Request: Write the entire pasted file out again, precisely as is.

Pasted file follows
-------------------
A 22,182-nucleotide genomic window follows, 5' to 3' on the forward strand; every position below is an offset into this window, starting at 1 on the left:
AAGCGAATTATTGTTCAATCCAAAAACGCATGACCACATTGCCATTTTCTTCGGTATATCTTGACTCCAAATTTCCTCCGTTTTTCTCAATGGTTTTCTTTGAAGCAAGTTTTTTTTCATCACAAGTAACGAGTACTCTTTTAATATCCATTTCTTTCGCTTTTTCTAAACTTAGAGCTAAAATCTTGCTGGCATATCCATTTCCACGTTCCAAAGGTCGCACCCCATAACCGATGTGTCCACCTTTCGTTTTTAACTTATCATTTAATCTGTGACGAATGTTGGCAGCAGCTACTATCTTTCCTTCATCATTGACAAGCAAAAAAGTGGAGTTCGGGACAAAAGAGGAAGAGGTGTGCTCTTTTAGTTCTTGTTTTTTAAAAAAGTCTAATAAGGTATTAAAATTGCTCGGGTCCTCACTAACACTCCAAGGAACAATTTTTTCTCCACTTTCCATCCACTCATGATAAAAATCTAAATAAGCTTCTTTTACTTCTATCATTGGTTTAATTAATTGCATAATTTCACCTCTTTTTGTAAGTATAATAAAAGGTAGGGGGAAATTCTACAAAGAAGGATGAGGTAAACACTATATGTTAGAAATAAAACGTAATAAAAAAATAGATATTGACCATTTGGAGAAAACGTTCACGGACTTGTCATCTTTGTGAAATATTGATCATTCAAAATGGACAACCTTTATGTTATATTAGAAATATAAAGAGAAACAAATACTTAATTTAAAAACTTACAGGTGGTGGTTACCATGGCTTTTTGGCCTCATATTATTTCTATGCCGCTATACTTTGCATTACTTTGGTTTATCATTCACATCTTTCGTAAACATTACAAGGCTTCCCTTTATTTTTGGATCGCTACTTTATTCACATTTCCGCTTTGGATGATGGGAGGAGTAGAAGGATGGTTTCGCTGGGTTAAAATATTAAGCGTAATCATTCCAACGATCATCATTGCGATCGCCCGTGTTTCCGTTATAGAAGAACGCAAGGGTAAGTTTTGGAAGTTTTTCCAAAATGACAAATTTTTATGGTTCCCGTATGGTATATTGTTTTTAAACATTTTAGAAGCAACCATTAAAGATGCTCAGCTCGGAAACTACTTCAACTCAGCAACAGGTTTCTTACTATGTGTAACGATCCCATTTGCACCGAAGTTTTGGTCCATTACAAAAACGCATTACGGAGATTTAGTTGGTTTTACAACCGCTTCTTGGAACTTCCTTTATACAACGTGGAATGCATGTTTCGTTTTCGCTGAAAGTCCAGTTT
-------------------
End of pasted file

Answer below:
A 22,182-nucleotide genomic window follows, 5' to 3' on the forward strand; every position below is an offset into this window, starting at 1 on the left:
AAGCGAATTATTGTTCAATCCAAAAACGCATGACCACATTGCCATTTTCTTCGGTATATCTTGACTCCAAATTTCCTCCGTTTTTCTCAATGGTTTTCTTTGAAGCAAGTTTTTTTTCATCACAAGTAACGAGTACTCTTTTAATATCCATTTCTTTCGCTTTTTCTAAACTTAGAGCTAAAATCTTGCTGGCATATCCATTTCCACGTTCCAAAGGTCGCACCCCATAACCGATGTGTCCACCTTTCGTTTTTAACTTATCATTTAATCTGTGACGAATGTTGGCAGCAGCTACTATCTTTCCTTCATCATTGACAAGCAAAAAAGTGGAGTTCGGGACAAAAGAGGAAGAGGTGTGCTCTTTTAGTTCTTGTTTTTTAAAAAAGTCTAATAAGGTATTAAAATTGCTCGGGTCCTCACTAACACTCCAAGGAACAATTTTTTCTCCACTTTCCATCCACTCATGATAAAAATCTAAATAAGCTTCTTTTACTTCTATCATTGGTTTAATTAATTGCATAATTTCACCTCTTTTTGTAAGTATAATAAAAGGTAGGGGGAAATTCTACAAAGAAGGATGAGGTAAACACTATATGTTAGAAATAAAACGTAATAAAAAAATAGATATTGACCATTTGGAGAAAACGTTCACGGACTTGTCATCTTTGTGAAATATTGATCATTCAAAATGGACAACCTTTATGTTATATTAGAAATATAAAGAGAAACAAATACTTAATTTAAAAACTTACAGGTGGTGGTTACCATGGCTTTTTGGCCTCATATTATTTCTATGCCGCTATACTTTGCATTACTTTGGTTTATCATTCACATCTTTCGTAAACATTACAAGGCTTCCCTTTATTTTTGGATCGCTACTTTATTCACATTTCCGCTTTGGATGATGGGAGGAGTAGAAGGATGGTTTCGCTGGGTTAAAATATTAAGCGTAATCATTCCAACGATCATCATTGCGATCGCCCGTGTTTCCGTTATAGAAGAACGCAAGGGTAAGTTTTGGAAGTTTTTCCAAAATGACAAATTTTTATGGTTCCCGTATGGTATATTGTTTTTAAACATTTTAGAAGCAACCATTAAAGATGCTCAGCTCGGAAACTACTTCAACTCAGCAACAGGTTTCTTACTATGTGTAACGATCCCATTTGCACCGAAGTTTTGGTCCATTACAAAAACGCATTACGGAGATTTAGTTGGTTTTACAACCGCTTCTTGGAACTTCCTTTATACAACGTGGAATGCATGTTTCGTTTTCGCTGAAAGTCCAGTTT